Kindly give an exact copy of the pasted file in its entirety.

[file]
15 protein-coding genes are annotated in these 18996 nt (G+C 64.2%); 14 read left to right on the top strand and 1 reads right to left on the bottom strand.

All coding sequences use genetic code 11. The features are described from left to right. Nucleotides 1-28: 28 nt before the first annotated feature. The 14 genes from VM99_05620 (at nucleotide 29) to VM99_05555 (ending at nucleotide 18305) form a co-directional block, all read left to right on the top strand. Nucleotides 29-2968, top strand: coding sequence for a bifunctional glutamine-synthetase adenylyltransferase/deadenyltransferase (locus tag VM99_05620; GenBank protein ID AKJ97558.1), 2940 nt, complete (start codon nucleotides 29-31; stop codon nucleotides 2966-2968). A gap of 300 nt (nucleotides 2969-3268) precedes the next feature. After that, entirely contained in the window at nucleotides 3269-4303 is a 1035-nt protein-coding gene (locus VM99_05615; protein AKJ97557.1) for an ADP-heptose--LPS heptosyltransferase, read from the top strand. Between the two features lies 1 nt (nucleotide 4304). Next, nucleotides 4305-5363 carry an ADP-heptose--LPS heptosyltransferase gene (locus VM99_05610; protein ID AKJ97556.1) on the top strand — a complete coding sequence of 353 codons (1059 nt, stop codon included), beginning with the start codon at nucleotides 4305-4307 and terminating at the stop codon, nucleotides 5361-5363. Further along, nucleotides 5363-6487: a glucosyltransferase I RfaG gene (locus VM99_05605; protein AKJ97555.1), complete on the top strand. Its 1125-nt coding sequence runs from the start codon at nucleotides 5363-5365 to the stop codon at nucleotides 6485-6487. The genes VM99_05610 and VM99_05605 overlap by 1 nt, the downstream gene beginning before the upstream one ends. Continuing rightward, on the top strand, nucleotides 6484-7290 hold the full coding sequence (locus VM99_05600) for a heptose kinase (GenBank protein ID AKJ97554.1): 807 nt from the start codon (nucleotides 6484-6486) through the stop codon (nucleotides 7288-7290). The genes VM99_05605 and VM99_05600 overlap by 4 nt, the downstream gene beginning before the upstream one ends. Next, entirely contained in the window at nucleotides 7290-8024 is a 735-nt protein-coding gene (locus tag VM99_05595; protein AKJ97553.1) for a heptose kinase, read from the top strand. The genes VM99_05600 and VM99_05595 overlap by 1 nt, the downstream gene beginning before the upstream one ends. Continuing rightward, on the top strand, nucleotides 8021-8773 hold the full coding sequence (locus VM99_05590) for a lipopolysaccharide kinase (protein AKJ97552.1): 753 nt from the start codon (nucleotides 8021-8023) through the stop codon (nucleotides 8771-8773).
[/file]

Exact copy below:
15 protein-coding genes are annotated in these 18996 nt (G+C 64.2%); 14 read left to right on the top strand and 1 reads right to left on the bottom strand.

All coding sequences use genetic code 11. The features are described from left to right. Nucleotides 1-28: 28 nt before the first annotated feature. The 14 genes from VM99_05620 (at nucleotide 29) to VM99_05555 (ending at nucleotide 18305) form a co-directional block, all read left to right on the top strand. Nucleotides 29-2968, top strand: coding sequence for a bifunctional glutamine-synthetase adenylyltransferase/deadenyltransferase (locus tag VM99_05620; GenBank protein ID AKJ97558.1), 2940 nt, complete (start codon nucleotides 29-31; stop codon nucleotides 2966-2968). A gap of 300 nt (nucleotides 2969-3268) precedes the next feature. After that, entirely contained in the window at nucleotides 3269-4303 is a 1035-nt protein-coding gene (locus VM99_05615; protein AKJ97557.1) for an ADP-heptose--LPS heptosyltransferase, read from the top strand. Between the two features lies 1 nt (nucleotide 4304). Next, nucleotides 4305-5363 carry an ADP-heptose--LPS heptosyltransferase gene (locus VM99_05610; protein ID AKJ97556.1) on the top strand — a complete coding sequence of 353 codons (1059 nt, stop codon included), beginning with the start codon at nucleotides 4305-4307 and terminating at the stop codon, nucleotides 5361-5363. Further along, nucleotides 5363-6487: a glucosyltransferase I RfaG gene (locus VM99_05605; protein AKJ97555.1), complete on the top strand. Its 1125-nt coding sequence runs from the start codon at nucleotides 5363-5365 to the stop codon at nucleotides 6485-6487. The genes VM99_05610 and VM99_05605 overlap by 1 nt, the downstream gene beginning before the upstream one ends. Continuing rightward, on the top strand, nucleotides 6484-7290 hold the full coding sequence (locus VM99_05600) for a heptose kinase (GenBank protein ID AKJ97554.1): 807 nt from the start codon (nucleotides 6484-6486) through the stop codon (nucleotides 7288-7290). The genes VM99_05605 and VM99_05600 overlap by 4 nt, the downstream gene beginning before the upstream one ends. Next, entirely contained in the window at nucleotides 7290-8024 is a 735-nt protein-coding gene (locus tag VM99_05595; protein AKJ97553.1) for a heptose kinase, read from the top strand. The genes VM99_05600 and VM99_05595 overlap by 1 nt, the downstream gene beginning before the upstream one ends. Continuing rightward, on the top strand, nucleotides 8021-8773 hold the full coding sequence (locus VM99_05590) for a lipopolysaccharide kinase (protein AKJ97552.1): 753 nt from the start codon (nucleotides 8021-8023) through the stop codon (nucleotides 8771-8773).